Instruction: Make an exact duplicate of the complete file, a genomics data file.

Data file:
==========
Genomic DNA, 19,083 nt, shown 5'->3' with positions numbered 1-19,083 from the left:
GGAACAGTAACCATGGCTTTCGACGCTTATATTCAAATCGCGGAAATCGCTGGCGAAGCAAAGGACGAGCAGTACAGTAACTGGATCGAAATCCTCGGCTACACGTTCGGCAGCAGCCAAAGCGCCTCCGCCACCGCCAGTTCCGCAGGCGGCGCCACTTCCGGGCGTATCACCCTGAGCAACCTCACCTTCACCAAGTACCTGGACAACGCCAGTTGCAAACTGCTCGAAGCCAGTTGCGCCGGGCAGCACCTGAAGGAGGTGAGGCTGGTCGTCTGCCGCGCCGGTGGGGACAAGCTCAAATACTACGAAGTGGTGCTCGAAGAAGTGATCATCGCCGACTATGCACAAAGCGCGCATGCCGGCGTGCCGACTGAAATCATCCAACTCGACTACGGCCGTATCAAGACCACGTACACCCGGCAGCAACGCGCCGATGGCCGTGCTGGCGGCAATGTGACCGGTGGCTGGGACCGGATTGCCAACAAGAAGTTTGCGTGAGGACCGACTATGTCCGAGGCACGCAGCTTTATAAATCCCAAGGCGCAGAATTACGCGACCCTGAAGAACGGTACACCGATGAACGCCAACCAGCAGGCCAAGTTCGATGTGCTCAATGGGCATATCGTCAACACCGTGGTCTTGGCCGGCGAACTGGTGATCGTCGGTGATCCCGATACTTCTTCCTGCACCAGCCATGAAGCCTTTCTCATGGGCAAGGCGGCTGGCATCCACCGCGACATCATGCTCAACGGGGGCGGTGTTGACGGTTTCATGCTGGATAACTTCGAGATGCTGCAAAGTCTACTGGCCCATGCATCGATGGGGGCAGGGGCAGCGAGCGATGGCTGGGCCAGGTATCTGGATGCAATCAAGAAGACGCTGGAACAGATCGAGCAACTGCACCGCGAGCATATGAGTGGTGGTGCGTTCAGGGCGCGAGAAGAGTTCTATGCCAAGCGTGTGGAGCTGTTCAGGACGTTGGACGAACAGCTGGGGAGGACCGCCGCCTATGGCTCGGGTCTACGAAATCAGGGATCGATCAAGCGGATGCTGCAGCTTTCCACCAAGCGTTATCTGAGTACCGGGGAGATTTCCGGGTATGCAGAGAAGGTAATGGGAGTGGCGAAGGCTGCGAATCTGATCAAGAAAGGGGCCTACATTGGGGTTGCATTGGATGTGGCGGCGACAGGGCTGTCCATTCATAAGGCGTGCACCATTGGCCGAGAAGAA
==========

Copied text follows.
Genomic DNA, 19,083 nt, shown 5'->3' with positions numbered 1-19,083 from the left:
GGAACAGTAACCATGGCTTTCGACGCTTATATTCAAATCGCGGAAATCGCTGGCGAAGCAAAGGACGAGCAGTACAGTAACTGGATCGAAATCCTCGGCTACACGTTCGGCAGCAGCCAAAGCGCCTCCGCCACCGCCAGTTCCGCAGGCGGCGCCACTTCCGGGCGTATCACCCTGAGCAACCTCACCTTCACCAAGTACCTGGACAACGCCAGTTGCAAACTGCTCGAAGCCAGTTGCGCCGGGCAGCACCTGAAGGAGGTGAGGCTGGTCGTCTGCCGCGCCGGTGGGGACAAGCTCAAATACTACGAAGTGGTGCTCGAAGAAGTGATCATCGCCGACTATGCACAAAGCGCGCATGCCGGCGTGCCGACTGAAATCATCCAACTCGACTACGGCCGTATCAAGACCACGTACACCCGGCAGCAACGCGCCGATGGCCGTGCTGGCGGCAATGTGACCGGTGGCTGGGACCGGATTGCCAACAAGAAGTTTGCGTGAGGACCGACTATGTCCGAGGCACGCAGCTTTATAAATCCCAAGGCGCAGAATTACGCGACCCTGAAGAACGGTACACCGATGAACGCCAACCAGCAGGCCAAGTTCGATGTGCTCAATGGGCATATCGTCAACACCGTGGTCTTGGCCGGCGAACTGGTGATCGTCGGTGATCCCGATACTTCTTCCTGCACCAGCCATGAAGCCTTTCTCATGGGCAAGGCGGCTGGCATCCACCGCGACATCATGCTCAACGGGGGCGGTGTTGACGGTTTCATGCTGGATAACTTCGAGATGCTGCAAAGTCTACTGGCCCATGCATCGATGGGGGCAGGGGCAGCGAGCGATGGCTGGGCCAGGTATCTGGATGCAATCAAGAAGACGCTGGAACAGATCGAGCAACTGCACCGCGAGCATATGAGTGGTGGTGCGTTCAGGGCGCGAGAAGAGTTCTATGCCAAGCGTGTGGAGCTGTTCAGGACGTTGGACGAACAGCTGGGGAGGACCGCCGCCTATGGCTCGGGTCTACGAAATCAGGGATCGATCAAGCGGATGCTGCAGCTTTCCACCAAGCGTTATCTGAGTACCGGGGAGATTTCCGGGTATGCAGAGAAGGTAATGGGAGTGGCGAAGGCTGCGAATCTGATCAAGAAAGGGGCCTACATTGGGGTTGCATTGGATGTGGCGGCGACAGGGCTGTCCATTCATAAGGCGTGCACCATTGGCCGAGAAGAA